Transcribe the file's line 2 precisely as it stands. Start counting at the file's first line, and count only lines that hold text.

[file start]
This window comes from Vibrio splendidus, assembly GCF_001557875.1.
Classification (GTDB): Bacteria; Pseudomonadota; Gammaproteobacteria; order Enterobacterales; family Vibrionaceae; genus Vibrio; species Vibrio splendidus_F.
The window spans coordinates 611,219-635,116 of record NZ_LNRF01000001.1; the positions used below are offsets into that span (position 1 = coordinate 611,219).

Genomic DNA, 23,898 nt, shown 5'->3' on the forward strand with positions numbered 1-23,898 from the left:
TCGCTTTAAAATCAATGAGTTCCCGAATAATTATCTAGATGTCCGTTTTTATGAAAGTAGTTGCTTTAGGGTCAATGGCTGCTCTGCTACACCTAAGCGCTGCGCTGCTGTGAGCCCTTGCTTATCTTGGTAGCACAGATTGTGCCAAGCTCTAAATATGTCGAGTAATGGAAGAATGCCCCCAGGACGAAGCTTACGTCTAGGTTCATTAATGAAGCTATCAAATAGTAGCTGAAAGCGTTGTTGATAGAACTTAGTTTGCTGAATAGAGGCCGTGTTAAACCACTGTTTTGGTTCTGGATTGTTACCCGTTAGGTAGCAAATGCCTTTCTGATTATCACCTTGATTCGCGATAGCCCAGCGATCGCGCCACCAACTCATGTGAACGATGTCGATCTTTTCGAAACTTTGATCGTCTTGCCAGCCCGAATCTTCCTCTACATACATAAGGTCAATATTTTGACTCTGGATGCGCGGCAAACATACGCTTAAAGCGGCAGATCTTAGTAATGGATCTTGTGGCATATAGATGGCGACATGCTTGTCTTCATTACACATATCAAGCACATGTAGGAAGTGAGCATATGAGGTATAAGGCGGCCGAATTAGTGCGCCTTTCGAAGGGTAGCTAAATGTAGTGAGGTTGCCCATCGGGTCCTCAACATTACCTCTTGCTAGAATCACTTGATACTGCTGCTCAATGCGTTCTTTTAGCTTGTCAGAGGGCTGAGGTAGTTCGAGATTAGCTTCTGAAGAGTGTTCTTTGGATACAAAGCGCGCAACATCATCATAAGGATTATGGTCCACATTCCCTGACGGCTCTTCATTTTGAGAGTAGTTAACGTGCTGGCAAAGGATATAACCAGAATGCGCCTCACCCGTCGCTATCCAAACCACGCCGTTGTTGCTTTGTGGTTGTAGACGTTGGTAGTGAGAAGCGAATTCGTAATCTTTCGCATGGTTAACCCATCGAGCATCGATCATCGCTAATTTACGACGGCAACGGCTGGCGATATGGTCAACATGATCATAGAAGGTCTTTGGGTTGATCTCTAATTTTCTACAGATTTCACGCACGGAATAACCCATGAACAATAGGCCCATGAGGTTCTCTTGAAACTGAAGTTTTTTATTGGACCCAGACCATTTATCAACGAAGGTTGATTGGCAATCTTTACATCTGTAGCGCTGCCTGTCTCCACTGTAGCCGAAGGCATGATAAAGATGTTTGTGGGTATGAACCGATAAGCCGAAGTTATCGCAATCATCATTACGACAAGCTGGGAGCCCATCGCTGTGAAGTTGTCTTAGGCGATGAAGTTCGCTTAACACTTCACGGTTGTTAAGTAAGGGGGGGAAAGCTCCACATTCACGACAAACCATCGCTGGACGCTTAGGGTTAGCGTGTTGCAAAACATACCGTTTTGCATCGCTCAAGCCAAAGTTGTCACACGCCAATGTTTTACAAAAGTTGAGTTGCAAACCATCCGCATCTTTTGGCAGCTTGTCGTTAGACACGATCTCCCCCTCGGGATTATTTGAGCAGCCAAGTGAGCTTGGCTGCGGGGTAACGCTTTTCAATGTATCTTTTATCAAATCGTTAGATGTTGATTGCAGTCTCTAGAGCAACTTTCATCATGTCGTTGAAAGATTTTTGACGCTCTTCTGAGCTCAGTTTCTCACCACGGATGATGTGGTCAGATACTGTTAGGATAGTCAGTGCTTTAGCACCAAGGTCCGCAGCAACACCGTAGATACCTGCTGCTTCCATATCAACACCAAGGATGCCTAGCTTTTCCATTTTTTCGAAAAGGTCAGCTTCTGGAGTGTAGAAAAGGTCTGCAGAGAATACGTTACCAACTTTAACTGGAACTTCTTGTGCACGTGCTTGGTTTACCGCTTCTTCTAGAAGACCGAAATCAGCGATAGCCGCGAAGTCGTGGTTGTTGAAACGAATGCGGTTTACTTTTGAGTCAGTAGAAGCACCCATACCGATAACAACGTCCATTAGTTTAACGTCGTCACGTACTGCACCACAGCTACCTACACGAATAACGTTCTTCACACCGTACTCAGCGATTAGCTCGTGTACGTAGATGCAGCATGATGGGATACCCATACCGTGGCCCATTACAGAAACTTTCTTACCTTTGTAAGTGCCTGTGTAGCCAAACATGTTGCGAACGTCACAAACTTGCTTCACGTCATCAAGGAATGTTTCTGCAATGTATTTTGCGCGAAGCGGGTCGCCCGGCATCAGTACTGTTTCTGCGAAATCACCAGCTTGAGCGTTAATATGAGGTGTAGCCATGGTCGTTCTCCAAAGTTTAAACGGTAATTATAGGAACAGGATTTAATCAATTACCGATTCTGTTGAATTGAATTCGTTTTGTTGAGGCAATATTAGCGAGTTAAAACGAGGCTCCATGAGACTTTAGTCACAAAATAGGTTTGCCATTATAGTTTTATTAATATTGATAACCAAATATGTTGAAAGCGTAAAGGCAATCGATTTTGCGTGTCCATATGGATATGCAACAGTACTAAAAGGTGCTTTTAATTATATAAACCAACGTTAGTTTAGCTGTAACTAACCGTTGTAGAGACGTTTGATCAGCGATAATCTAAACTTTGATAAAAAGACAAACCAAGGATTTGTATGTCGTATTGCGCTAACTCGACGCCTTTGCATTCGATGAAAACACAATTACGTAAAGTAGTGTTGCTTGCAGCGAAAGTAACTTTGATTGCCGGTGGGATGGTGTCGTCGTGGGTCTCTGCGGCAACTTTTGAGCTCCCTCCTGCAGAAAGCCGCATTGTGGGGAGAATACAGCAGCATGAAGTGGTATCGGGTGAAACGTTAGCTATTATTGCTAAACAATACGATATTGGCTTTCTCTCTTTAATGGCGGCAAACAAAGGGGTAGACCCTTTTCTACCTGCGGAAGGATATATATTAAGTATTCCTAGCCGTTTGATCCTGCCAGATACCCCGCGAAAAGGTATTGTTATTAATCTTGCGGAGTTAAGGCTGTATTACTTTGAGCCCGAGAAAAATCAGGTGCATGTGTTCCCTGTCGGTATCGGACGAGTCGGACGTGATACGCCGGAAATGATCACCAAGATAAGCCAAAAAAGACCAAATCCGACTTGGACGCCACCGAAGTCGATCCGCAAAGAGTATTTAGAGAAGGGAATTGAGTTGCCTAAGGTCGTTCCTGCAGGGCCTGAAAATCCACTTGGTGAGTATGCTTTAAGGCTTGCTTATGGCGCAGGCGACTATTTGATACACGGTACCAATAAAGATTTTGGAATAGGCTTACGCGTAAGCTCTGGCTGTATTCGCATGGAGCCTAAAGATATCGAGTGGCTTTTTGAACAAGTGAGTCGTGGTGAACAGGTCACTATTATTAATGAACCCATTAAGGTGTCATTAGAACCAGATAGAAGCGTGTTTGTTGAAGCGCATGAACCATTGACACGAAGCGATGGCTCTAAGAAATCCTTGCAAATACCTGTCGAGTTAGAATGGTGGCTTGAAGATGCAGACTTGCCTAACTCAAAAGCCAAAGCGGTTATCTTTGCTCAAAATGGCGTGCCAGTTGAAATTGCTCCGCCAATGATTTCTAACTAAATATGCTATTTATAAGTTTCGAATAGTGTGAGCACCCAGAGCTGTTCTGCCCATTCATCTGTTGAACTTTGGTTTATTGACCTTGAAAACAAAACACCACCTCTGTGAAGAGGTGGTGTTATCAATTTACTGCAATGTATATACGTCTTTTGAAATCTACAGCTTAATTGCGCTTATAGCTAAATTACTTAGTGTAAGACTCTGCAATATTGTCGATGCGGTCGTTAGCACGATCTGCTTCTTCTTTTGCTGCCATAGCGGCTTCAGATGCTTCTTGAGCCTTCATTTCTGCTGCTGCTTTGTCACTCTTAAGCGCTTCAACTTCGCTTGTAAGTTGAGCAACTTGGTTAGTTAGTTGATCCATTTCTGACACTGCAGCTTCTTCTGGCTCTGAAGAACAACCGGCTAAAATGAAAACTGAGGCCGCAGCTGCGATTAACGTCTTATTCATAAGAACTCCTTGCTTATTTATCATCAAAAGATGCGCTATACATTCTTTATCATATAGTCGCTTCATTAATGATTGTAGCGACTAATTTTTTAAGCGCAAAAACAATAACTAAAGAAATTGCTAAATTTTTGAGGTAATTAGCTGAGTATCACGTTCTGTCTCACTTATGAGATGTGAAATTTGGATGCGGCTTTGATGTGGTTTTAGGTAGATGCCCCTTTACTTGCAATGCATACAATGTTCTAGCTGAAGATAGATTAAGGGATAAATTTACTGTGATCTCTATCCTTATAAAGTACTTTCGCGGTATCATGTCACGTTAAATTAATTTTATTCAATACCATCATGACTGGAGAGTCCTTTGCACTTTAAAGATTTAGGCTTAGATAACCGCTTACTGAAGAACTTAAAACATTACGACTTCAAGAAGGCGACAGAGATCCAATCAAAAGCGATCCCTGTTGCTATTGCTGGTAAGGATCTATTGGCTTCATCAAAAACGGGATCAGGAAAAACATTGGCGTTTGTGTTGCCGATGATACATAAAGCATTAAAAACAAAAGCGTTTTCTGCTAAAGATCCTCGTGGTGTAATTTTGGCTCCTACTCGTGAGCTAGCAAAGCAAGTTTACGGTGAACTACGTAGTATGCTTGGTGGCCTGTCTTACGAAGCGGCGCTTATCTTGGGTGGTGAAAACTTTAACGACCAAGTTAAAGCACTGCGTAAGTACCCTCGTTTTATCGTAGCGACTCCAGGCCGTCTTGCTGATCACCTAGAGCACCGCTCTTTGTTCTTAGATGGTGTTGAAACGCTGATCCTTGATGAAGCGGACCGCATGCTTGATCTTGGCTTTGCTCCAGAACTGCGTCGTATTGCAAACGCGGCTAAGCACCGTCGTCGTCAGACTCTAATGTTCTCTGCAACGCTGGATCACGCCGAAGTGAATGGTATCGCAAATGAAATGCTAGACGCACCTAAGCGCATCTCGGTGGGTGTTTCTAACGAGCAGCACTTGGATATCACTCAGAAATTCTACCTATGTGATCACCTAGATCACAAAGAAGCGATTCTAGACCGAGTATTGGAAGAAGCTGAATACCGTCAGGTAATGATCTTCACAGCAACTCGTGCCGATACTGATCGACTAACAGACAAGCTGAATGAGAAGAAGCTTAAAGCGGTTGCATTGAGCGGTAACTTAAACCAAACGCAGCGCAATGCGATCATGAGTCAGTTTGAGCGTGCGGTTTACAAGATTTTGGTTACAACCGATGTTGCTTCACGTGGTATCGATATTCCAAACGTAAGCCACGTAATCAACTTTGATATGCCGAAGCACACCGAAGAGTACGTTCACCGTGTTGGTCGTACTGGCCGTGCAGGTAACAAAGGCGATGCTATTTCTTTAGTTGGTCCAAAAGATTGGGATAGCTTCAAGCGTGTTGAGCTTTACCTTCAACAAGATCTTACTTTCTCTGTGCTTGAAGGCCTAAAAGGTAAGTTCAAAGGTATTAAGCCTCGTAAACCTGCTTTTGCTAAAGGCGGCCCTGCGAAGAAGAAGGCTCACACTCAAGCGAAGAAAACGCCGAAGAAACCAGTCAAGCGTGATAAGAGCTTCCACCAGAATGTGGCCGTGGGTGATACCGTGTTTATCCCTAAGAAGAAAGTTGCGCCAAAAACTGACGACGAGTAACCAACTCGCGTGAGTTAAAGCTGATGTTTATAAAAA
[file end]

Classification (GTDB): Bacteria; Pseudomonadota; Gammaproteobacteria; order Enterobacterales; family Vibrionaceae; genus Vibrio; species Vibrio splendidus_F.